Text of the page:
His shore tours include service as an action officer in the Joint Staff Operations Directorate, as senior aide to the Chairman of the Joint Chiefs of Staff and as executive assistant to the Vice Chief of Naval Operations. As a flag officer he served ashore as Director, Warfare Programs and Transformational Concepts, United States Fleet Forces Command and as Director, Joint Innovation and Experimentation at United States Joint Forces Command.

Winnefeld is now a Distinguished Professor at the Sam Nunn School of International Affairs at Georgia Tech.[7] He is also a non-resident senior fellow at the Belfer Center at the Harvard Kennedy School.[8]

Winnefeld began speaking out on his son's opioid overdose death and advocating for awareness of the opioid epidemic.[9][10][11]

September 11 attacksEdit

Winnefeld was the commanding officer of the USS Enterprise during the September 11 attacks.[12] The USS Enterprise was headed to Cape Town, South Africa, for a port call.[12] The crew was watching television at sea on September 11 and watched the hijacked United Airlines Flight 175 airliner strike the south tower of the World Trade Center.[12] Acting without specific direction from the National Command Authority, then-Captain Winnefeld gave the order to put the ship's rudder over (180° degree turn) to take station in the Arabian Sea.[12] The carrier's aircraft were within range of Afghanistan the next morning.[12] For over three weeks starting on October 7, aircraft from USS Enterprise flew nearly 700 missions and dropped large amounts of ordnance over Afghanistan. The Chief of Naval Operations, Admiral Vern Clark praised Winnefeld and credited him for taking initiative as well as for USS Enterprise's crew readiness.

Military awards and decorationEdit

Stop the Addiction Fatality Epidemic (SAFE)Edit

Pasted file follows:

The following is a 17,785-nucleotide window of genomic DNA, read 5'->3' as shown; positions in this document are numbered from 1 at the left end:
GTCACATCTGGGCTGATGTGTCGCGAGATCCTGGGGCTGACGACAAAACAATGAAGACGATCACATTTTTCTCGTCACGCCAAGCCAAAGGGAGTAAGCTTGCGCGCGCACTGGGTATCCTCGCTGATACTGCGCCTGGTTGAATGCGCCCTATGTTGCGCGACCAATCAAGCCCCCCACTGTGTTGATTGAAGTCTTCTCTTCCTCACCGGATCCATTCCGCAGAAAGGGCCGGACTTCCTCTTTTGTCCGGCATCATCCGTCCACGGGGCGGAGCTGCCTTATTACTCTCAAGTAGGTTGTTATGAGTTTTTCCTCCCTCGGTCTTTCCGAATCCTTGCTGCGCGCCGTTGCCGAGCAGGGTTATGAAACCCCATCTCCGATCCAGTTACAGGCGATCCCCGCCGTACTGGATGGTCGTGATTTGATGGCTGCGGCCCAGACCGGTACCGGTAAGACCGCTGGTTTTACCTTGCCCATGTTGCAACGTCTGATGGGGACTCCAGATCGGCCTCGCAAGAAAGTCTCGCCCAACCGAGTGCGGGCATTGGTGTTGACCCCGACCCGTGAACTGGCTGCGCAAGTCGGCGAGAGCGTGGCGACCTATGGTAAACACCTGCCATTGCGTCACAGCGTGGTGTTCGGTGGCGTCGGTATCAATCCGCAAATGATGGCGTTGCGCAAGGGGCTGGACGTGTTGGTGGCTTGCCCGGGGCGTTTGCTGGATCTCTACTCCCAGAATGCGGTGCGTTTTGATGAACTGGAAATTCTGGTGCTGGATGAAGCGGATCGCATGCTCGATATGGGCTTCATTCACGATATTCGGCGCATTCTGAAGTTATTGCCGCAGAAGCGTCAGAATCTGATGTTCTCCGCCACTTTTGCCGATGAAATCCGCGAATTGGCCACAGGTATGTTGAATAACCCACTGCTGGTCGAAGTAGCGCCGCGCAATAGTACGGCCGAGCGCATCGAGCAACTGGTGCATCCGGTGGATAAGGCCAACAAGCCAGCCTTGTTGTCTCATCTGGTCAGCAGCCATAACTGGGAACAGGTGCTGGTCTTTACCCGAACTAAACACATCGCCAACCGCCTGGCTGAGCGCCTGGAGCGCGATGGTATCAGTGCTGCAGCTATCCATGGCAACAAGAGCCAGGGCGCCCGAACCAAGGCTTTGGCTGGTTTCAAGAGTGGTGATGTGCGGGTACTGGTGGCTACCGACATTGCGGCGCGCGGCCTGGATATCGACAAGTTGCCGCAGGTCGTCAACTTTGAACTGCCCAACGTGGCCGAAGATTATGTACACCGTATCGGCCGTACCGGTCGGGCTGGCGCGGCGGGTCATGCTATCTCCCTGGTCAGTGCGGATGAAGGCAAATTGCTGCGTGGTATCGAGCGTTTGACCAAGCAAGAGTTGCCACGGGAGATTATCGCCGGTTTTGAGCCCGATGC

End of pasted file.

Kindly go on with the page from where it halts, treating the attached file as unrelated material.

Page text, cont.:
After losing a son to opioid addiction, the Winnefeld family began dedicating themselves to studying the issue. They launched a website called SafeProject.us with the goal of saving other families from the same heartache.[14][15][16]

NotesEdit

  1. ^ http://bellsouthpwp.net/j/r/jryan23/web/grammysa/pafg23.htm
  2. ^ "Former Joint Chiefs Official: ISIS Not Greatest Threat To US". Public Broadcasting Atlanta. August 24, 2015. Retrieved August 27, 2015.
  3. ^ Winnefeld, James (November 29, 2017). "No Family Is Safe From This Epidemic". The Atlantic. Retrieved November 30, 2017.
  4. ^ Winnefeld, James (November 29, 2017). "No Family Is Safe From This Epidemic". The Atlantic. Retrieved November 30, 2017.
  5. ^ "NROTC Alum Winnefeld Nominated by Obama to Joint Chiefs". Ivan Allen College of Liberal Arts. June 2, 2011. Retrieved July 10, 2011.
  6. ^ a b Flag Officer Announcement July 22, 2008
  7. ^ http://www.news.gatech.edu/2015/08/03/former-joint-chiefs-staff-member-named-faculty
  8. ^ "James A. Winnefeld, Jr". Belfer Center. January 6, 2017. Retrieved March 3, 2017.
  9. ^ "Retired Adm. Sandy Winnefeld speaks out on son's opioid overdose death". CBS NEWS. November 29, 2017. Retrieved November 30, 2017.
  10. ^ Winnefeld, James (November 29, 2017). "No Family Is Safe From This Epidemic". The Atlantic. Retrieved November 30, 2017.
  11. ^ Horton, Alex (December 1, 2017). "A Navy admiral lost his son to opioid addiction. Now he's marshaling support to end the epidemic". Washington Post. Retrieved December 6, 2017.
  12. ^ a b c d e "Bush: "The might of our Navy is needed again"". Sea Power Almanac. 2002. Retrieved July 27, 2013.
  13. ^ http://www.gg.ca/document.aspx?id=67&lan=eng Governor General of Canada
  14. ^ "Retired Adm. Sandy Winnefeld speaks out on son's opioid overdose death". CBS Interactive Inc. November 29, 2017. Retrieved November 30, 2017.
  15. ^ "S.A.F.E." Stop the Addiction Fatality Epidemic (SAFE). Retrieved November 30, 2017.
  16. ^ Horton, Alex (December 1, 2017). "A Navy admiral lost his son to opioid addiction. Now he's marshaling support to end the epidemic". Washington Post. Retrieved December 6, 2017.

External linksEdit